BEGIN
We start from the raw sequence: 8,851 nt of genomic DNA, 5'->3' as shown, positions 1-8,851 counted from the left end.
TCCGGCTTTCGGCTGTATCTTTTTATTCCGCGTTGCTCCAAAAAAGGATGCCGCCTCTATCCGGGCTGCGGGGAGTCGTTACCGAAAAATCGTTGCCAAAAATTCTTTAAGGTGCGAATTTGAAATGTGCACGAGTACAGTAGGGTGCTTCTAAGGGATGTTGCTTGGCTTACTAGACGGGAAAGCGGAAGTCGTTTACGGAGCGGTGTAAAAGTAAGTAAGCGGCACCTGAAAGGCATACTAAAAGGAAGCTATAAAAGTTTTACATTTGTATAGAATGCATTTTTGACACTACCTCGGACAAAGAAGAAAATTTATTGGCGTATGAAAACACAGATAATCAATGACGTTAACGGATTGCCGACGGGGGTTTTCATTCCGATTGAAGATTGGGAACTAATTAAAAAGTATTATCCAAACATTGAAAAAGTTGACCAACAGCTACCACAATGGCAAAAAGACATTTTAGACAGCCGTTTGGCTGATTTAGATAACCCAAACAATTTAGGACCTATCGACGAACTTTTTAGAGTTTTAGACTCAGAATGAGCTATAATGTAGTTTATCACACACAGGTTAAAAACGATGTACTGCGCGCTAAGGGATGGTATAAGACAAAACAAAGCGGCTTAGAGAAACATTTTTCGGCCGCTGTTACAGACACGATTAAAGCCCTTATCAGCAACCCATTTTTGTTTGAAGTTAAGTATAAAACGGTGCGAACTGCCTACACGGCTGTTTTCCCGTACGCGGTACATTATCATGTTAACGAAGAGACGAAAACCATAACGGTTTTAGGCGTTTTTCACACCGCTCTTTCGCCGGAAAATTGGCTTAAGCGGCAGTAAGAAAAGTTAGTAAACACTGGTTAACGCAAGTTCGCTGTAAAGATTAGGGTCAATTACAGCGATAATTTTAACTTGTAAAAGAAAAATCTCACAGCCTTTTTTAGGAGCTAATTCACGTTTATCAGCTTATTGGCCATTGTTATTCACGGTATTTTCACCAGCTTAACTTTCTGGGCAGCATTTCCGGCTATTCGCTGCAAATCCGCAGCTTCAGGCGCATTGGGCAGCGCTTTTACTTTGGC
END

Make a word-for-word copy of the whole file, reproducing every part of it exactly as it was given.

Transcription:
We start from the raw sequence: 8,851 nt of genomic DNA, 5'->3' as shown, positions 1-8,851 counted from the left end.
TCCGGCTTTCGGCTGTATCTTTTTATTCCGCGTTGCTCCAAAAAAGGATGCCGCCTCTATCCGGGCTGCGGGGAGTCGTTACCGAAAAATCGTTGCCAAAAATTCTTTAAGGTGCGAATTTGAAATGTGCACGAGTACAGTAGGGTGCTTCTAAGGGATGTTGCTTGGCTTACTAGACGGGAAAGCGGAAGTCGTTTACGGAGCGGTGTAAAAGTAAGTAAGCGGCACCTGAAAGGCATACTAAAAGGAAGCTATAAAAGTTTTACATTTGTATAGAATGCATTTTTGACACTACCTCGGACAAAGAAGAAAATTTATTGGCGTATGAAAACACAGATAATCAATGACGTTAACGGATTGCCGACGGGGGTTTTCATTCCGATTGAAGATTGGGAACTAATTAAAAAGTATTATCCAAACATTGAAAAAGTTGACCAACAGCTACCACAATGGCAAAAAGACATTTTAGACAGCCGTTTGGCTGATTTAGATAACCCAAACAATTTAGGACCTATCGACGAACTTTTTAGAGTTTTAGACTCAGAATGAGCTATAATGTAGTTTATCACACACAGGTTAAAAACGATGTACTGCGCGCTAAGGGATGGTATAAGACAAAACAAAGCGGCTTAGAGAAACATTTTTCGGCCGCTGTTACAGACACGATTAAAGCCCTTATCAGCAACCCATTTTTGTTTGAAGTTAAGTATAAAACGGTGCGAACTGCCTACACGGCTGTTTTCCCGTACGCGGTACATTATCATGTTAACGAAGAGACGAAAACCATAACGGTTTTAGGCGTTTTTCACACCGCTCTTTCGCCGGAAAATTGGCTTAAGCGGCAGTAAGAAAAGTTAGTAAACACTGGTTAACGCAAGTTCGCTGTAAAGATTAGGGTCAATTACAGCGATAATTTTAACTTGTAAAAGAAAAATCTCACAGCCTTTTTTAGGAGCTAATTCACGTTTATCAGCTTATTGGCCATTGTTATTCACGGTATTTTCACCAGCTTAACTTTCTGGGCAGCATTTCCGGCTATTCGCTGCAAATCCGCAGCTTCAGGCGCATTGGGCAGCGCTTTTACTTTGGC